Leila Nadir and Cary Peppermint’s Late Anthropocene, via Sofia Samatar. “How do you document a geological feeling? Late Anthropocene is a register of the psychic fractures created by unprecedented planetary unsettling, a work of mourning, and a meditation on the bewilderment of the human species.” YES, OMG.
Lana Polansky on Ecco the Dolphin, difficulty and environmental storytelling. Via Ben Gabriel.
May 31, 2015
I’ve been thinking of doing occasional links round-ups in the style of The New Inquiry’s Sunday Reading (here’s an edition from a few weeks ago that has a selection from me in it), probably once a week or ten days. Part signal-boost, part here’s-stuff-I’d-like-to-see-more-conversation-on/thought-was-interesting.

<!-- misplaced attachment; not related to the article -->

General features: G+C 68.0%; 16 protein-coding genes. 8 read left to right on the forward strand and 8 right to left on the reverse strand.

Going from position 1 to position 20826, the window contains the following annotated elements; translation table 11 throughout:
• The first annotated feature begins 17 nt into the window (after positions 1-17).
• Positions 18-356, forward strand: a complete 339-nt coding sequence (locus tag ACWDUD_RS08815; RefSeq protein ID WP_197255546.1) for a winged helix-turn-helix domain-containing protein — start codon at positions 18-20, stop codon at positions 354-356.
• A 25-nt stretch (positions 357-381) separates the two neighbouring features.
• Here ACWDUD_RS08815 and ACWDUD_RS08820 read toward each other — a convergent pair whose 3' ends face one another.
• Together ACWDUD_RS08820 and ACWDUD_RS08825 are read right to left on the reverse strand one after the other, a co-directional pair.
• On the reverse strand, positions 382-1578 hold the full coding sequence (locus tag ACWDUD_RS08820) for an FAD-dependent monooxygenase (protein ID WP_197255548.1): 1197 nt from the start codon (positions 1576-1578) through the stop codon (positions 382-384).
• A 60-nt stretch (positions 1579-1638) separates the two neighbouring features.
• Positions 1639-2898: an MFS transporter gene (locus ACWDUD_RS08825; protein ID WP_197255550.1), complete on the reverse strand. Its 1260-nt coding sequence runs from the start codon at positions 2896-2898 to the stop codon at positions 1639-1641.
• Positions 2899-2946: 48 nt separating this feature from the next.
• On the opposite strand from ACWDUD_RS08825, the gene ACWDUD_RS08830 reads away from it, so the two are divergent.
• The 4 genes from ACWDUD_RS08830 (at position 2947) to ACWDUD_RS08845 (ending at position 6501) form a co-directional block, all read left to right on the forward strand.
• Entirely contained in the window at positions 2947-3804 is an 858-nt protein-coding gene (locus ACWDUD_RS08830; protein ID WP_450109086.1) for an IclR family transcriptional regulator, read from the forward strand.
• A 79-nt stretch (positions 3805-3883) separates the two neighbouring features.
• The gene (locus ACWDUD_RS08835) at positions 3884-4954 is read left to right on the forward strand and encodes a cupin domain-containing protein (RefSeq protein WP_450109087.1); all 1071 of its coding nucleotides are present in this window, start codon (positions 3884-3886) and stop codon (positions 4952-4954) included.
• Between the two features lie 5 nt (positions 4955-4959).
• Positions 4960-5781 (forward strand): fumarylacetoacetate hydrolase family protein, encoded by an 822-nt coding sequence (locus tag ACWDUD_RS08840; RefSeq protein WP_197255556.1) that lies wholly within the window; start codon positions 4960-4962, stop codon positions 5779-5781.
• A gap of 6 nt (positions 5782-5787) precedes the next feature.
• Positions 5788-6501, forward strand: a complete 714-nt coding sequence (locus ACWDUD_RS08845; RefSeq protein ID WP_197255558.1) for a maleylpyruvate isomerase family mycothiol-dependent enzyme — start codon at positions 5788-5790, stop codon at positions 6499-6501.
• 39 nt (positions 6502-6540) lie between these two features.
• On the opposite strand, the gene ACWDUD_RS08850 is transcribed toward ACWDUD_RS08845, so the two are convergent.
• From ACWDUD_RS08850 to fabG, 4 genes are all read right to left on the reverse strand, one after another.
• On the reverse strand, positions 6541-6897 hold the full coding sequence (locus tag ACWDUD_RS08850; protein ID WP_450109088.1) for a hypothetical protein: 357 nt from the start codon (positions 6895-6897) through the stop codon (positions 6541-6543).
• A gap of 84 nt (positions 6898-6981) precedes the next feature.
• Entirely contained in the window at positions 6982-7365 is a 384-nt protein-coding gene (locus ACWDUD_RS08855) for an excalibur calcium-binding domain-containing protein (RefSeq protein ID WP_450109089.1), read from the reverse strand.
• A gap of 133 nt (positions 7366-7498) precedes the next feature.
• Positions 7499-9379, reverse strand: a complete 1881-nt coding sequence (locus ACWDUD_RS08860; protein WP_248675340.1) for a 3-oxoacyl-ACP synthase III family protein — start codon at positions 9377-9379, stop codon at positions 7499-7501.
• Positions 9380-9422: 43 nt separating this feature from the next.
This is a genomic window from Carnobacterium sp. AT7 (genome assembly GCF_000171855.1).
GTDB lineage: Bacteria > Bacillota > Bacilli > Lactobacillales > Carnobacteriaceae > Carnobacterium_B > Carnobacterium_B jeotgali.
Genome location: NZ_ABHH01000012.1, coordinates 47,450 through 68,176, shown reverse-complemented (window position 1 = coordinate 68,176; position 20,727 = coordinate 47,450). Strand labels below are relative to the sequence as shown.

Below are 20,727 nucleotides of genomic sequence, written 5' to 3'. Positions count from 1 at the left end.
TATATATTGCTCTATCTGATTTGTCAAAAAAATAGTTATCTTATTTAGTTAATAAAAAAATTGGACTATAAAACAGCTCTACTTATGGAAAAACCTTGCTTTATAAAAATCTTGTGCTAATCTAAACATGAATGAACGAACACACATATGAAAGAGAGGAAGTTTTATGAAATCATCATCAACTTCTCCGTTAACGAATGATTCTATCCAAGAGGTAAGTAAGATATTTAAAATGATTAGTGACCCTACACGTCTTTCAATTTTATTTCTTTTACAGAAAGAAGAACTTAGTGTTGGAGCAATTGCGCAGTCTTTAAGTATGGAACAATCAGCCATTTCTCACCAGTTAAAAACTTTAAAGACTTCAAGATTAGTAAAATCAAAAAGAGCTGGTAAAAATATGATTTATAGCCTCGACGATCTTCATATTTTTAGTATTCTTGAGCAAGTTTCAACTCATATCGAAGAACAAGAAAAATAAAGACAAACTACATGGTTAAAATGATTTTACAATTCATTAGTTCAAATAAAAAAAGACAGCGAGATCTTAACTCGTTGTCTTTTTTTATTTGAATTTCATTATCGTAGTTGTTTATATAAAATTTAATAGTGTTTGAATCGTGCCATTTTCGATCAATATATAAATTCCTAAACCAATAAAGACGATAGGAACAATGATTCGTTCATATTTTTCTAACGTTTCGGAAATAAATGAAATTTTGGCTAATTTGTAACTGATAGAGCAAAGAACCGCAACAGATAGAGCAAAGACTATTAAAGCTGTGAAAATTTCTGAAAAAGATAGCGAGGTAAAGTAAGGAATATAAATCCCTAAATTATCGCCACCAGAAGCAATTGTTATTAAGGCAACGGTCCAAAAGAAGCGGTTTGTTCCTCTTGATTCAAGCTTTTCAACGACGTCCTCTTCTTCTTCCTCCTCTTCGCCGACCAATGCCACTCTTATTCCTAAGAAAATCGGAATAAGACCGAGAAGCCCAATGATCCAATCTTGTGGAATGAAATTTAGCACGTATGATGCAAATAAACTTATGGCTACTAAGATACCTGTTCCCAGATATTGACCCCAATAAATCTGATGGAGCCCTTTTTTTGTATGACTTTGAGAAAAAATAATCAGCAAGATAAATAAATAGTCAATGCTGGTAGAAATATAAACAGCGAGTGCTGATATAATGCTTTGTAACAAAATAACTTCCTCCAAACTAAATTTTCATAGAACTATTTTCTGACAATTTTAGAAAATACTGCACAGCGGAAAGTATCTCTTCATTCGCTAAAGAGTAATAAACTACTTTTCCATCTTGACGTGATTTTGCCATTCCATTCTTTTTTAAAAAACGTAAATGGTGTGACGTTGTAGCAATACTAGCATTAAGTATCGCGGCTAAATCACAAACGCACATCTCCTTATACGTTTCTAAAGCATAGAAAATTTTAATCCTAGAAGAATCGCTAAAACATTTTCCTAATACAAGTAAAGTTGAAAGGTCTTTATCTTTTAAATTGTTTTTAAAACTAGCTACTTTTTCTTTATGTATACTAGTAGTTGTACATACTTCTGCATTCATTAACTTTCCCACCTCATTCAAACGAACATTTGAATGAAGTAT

To start off, a few things from the last month or so. Some of it is SFF, some of it isn’t, some of it (horrors) might not even be literature-related.
Connie at Nerds of Colour on the physical markers/lack thereof of zombies of colour (via Samira Nadkarni).
Alex Rivera interviewed by Malcolm Harris, on drones, borders, labour (via Harris on twitter; this is great.).
China Mieville on utopia, hope and hopelessness (via Brendan Byrne)
Lisa Margonelli on the effects of filming Mad Max: Fury Road in Namibia (via Swati Mishra)
DW user Toft on bodies and prosthesis in Mad Max: Fury Road (also via Samira)
Muse India have an entire issue of Indian SF, fiction and nonfiction, but I particularly enjoyed C.S. Bhagya’s article on cyborg masculinity in Robot and Ra.One.
Another example of an entire publication that is of interest; Postmedieval looks great, and this first (I think?), themed issue on the post human is something I’m still working my way through, but what I’ve read has been really good.